Buhari’s Absence at Weekly FEC Meeting Causes Stir

  • FG says president not ill, he’s attending to other issues
  • Assures Nigerians meningitis outbreak under control
  •  Directors nominated for CBN board

Omololu Ogunmade in Abuja

President Muhammadu Buhari’s conspicuous absence from Wednesday’s weekly Federal Executive Council (FEC) meeting at the Presidential Villa, Abuja, caused a stir, reawakening speculations about his health and capacity to run the country.

Owing to the president’s absence, Vice-President Yemi Osinbajo presided over the meeting.

Expectedly, his absence led to speculations among Nigerians, as many were of the view that the president, whose health has been fragile in recent months, may have suffered a relapse and had possibly been flown abroad for treatment.

But the Minister of Information, Mr. Lai Mohammed, while briefing State House correspondents at the end of the meeting, debunked such assumptions, explaining that the council was aware of the controversies generated by the president’s absence.

He dismissed the notion of a resurgence of the president’s illness, stressing that the president was neither ill, nor had he embarked on any trip outside the country.

According to him, the president only looked at the meeting’s agenda and opted to yield the floor to the vice-president to enable him attend to other issues.

Buttressing this, Mohammed said Buhari would be back on Thursday, arguing that the president’s absence for only one day did not imply that anything had gone wrong.

“Clearly, when we came in this morning, Mr. President was not in the chamber and the vice-president presided over the meeting.

“That has sparked a lot of controversies and agitation among the people. Mr. President is in town. Mr. President is attending to other issues.
“He looked at the light agenda and decided that the vice-president should preside. Mr. President is not ill. He’s not sick.

“It is not unusual for the president to ask the VP to preside. We know it is not unusual the interest that has been shown, given the fact that the president was away for awhile for treatment.
“So we are not surprised that people may be wondering, is he ill again? Tomorrow morning, he will be back in the office.

“It is not unusual, even if the president is hale and hearty, for the VP to preside over a council meeting even when the president is around,” Mohammed said.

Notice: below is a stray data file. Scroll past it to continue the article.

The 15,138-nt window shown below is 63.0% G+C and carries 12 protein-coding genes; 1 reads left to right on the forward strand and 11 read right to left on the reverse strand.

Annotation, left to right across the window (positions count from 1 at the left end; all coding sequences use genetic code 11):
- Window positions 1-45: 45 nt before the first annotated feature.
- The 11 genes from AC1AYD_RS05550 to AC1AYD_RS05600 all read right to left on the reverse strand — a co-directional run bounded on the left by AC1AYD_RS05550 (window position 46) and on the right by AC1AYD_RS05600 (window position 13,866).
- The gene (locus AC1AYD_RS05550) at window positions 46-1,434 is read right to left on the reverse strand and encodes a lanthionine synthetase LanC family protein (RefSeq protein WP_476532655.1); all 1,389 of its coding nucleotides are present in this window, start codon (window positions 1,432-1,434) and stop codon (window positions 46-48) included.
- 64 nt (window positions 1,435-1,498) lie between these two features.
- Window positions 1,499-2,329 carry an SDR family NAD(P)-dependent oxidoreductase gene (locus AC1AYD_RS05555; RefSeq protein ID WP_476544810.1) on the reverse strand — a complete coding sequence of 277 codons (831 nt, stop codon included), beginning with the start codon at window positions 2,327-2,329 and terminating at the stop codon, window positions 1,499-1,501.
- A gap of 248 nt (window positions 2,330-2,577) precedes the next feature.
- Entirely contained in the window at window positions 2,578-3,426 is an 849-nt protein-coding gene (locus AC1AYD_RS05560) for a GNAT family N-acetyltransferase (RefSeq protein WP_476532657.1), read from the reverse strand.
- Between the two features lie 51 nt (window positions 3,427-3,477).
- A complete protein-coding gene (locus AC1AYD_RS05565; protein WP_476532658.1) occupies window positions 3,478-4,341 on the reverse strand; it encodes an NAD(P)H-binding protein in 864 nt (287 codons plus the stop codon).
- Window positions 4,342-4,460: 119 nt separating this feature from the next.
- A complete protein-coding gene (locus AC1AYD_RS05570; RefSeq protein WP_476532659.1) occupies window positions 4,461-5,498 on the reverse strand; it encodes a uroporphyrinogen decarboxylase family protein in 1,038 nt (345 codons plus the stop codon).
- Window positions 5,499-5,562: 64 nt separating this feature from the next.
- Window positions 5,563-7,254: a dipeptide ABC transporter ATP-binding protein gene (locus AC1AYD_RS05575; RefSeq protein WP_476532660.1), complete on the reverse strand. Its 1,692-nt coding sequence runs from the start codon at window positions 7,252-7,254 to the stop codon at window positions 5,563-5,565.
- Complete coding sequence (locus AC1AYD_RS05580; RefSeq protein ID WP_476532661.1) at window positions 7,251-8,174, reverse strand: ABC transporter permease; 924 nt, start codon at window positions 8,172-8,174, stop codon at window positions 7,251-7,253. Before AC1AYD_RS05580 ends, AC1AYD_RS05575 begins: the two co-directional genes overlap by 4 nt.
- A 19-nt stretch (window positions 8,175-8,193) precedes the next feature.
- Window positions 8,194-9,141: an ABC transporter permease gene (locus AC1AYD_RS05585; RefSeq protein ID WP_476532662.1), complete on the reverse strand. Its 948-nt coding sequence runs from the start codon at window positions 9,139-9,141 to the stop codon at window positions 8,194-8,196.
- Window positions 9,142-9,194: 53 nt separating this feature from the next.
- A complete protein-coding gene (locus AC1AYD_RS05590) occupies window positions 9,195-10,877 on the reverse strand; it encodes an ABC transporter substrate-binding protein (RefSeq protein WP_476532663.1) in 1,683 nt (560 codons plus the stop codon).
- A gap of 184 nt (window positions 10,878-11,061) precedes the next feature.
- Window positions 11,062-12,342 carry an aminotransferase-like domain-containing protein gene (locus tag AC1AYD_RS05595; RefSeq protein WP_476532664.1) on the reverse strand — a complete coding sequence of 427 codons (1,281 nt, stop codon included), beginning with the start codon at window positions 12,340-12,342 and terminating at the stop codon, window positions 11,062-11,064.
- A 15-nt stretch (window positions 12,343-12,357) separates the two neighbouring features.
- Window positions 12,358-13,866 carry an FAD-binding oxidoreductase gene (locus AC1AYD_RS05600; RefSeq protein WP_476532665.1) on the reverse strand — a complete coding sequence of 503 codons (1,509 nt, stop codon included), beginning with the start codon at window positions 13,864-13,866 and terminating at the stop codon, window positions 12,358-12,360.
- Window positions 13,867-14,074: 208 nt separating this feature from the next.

Despite his absence, the president on Wednesday announced the appointments of five Non-Executive Directors for Central Bank of Nigeria (CBN), in accordance with Sections 6(1)(d) and 10(1) and (2) of the CBN (Establishment) Act.
A statement by the president’s chief spokesman, Mr. Femi Adesina, said Buhari had forwarded the list of the nominees to the Senate for confirmation.

The nominees are: Professor Ummu Ahmed Jalingo (North-east); Professor Justitia Odinakachukwu Nnabuko (South-east); Professor Mike I. Obadan (South-south); Dr. Abdu Abubakar (North-west) and Adeola Adetunji (South-west).

Also briefing journalists on Wednesday on the status of the meningitis outbreak ravaging some parts of the country, the Minister of State for Health, Dr. Osagie Ehanire, said the disease was under control, adding that 420,000 victims of the disease had been vaccinated so far.

Ehanire, who said Zamfara State was the worst hit of all the 16 affected states accounting for 70 per cent of the victims of the disease, further disclosed that the Minister of Health, Professor Isaac Adewole, visited the state on Monday and met with traditional rulers on how to jointly contain the disease.

He also disclosed that an additional 823,000 vaccines approved by the World Health Organisation (WHO), with a 10-year protection life span, would arrive the country from the United Kingdom at the weekend, adding that the vaccines would be moved to Sokoto.

He also disclosed that there are currently 4,637 cases of the disease, with 489 fatalities recorded and 207 confirmed through laboratory tests.

Ehanire added that the vaccines with the 10-year life span were of greater quality than the ones used in the past, which he said had a protective life span of two or three years.

In his briefing, the Minister of State for Environment, Ibrahim Jubril, said FEC approved a memo by the Ministry of Environment for the ratification of a convention on mercury which he said had been affecting the health of the people and causing illnesses such as respiratory diseases.

He also said mercury affects pregnant women and unborn children.
He said the memo was the offshoot of a meeting of 2,013 international organisations held in Japan comprising 40 countries, 18 of which were African nations.

He said with the approval of the memo by FEC on Wednesday, Nigeria was ready to join the international community.
The minister also said the roadmap on the clean-up of Ogoniland was being drawn up.

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